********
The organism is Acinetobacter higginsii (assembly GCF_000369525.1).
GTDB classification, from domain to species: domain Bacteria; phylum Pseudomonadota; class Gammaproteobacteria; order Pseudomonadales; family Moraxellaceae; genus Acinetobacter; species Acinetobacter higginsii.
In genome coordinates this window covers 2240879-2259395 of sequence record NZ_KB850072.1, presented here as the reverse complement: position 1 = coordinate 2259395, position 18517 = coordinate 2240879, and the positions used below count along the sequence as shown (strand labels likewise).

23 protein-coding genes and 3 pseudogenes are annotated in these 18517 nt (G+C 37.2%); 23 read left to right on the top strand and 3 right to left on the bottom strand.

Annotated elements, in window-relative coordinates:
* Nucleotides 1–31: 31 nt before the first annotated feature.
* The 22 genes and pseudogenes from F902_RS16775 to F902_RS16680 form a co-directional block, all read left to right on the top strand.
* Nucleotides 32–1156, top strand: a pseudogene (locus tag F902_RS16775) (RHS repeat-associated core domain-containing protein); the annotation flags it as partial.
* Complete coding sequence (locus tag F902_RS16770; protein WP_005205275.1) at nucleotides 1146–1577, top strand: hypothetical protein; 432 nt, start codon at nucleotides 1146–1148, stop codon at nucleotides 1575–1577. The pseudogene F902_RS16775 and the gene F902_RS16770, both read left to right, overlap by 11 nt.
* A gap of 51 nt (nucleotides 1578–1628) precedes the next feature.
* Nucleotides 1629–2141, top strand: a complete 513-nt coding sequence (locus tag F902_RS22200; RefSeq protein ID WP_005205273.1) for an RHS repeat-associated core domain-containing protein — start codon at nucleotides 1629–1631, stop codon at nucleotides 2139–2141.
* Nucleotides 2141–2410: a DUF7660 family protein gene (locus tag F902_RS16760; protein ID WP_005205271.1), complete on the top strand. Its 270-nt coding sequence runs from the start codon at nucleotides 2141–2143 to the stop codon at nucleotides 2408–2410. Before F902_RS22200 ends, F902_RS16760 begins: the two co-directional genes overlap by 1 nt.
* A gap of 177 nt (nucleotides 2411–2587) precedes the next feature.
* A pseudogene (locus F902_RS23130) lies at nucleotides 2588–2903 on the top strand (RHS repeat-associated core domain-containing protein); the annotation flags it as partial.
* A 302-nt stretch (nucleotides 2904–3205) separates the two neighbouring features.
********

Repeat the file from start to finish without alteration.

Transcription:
The organism is Acinetobacter higginsii (assembly GCF_000369525.1).
GTDB classification, from domain to species: domain Bacteria; phylum Pseudomonadota; class Gammaproteobacteria; order Pseudomonadales; family Moraxellaceae; genus Acinetobacter; species Acinetobacter higginsii.
In genome coordinates this window covers 2240879-2259395 of sequence record NZ_KB850072.1, presented here as the reverse complement: position 1 = coordinate 2259395, position 18517 = coordinate 2240879, and the positions used below count along the sequence as shown (strand labels likewise).

23 protein-coding genes and 3 pseudogenes are annotated in these 18517 nt (G+C 37.2%); 23 read left to right on the top strand and 3 right to left on the bottom strand.

Annotated elements, in window-relative coordinates:
* Nucleotides 1–31: 31 nt before the first annotated feature.
* The 22 genes and pseudogenes from F902_RS16775 to F902_RS16680 form a co-directional block, all read left to right on the top strand.
* Nucleotides 32–1156, top strand: a pseudogene (locus tag F902_RS16775) (RHS repeat-associated core domain-containing protein); the annotation flags it as partial.
* Complete coding sequence (locus tag F902_RS16770; protein WP_005205275.1) at nucleotides 1146–1577, top strand: hypothetical protein; 432 nt, start codon at nucleotides 1146–1148, stop codon at nucleotides 1575–1577. The pseudogene F902_RS16775 and the gene F902_RS16770, both read left to right, overlap by 11 nt.
* A gap of 51 nt (nucleotides 1578–1628) precedes the next feature.
* Nucleotides 1629–2141, top strand: a complete 513-nt coding sequence (locus tag F902_RS22200; RefSeq protein ID WP_005205273.1) for an RHS repeat-associated core domain-containing protein — start codon at nucleotides 1629–1631, stop codon at nucleotides 2139–2141.
* Nucleotides 2141–2410: a DUF7660 family protein gene (locus tag F902_RS16760; protein ID WP_005205271.1), complete on the top strand. Its 270-nt coding sequence runs from the start codon at nucleotides 2141–2143 to the stop codon at nucleotides 2408–2410. Before F902_RS22200 ends, F902_RS16760 begins: the two co-directional genes overlap by 1 nt.
* A gap of 177 nt (nucleotides 2411–2587) precedes the next feature.
* A pseudogene (locus F902_RS23130) lies at nucleotides 2588–2903 on the top strand (RHS repeat-associated core domain-containing protein); the annotation flags it as partial.
* A 302-nt stretch (nucleotides 2904–3205) separates the two neighbouring features.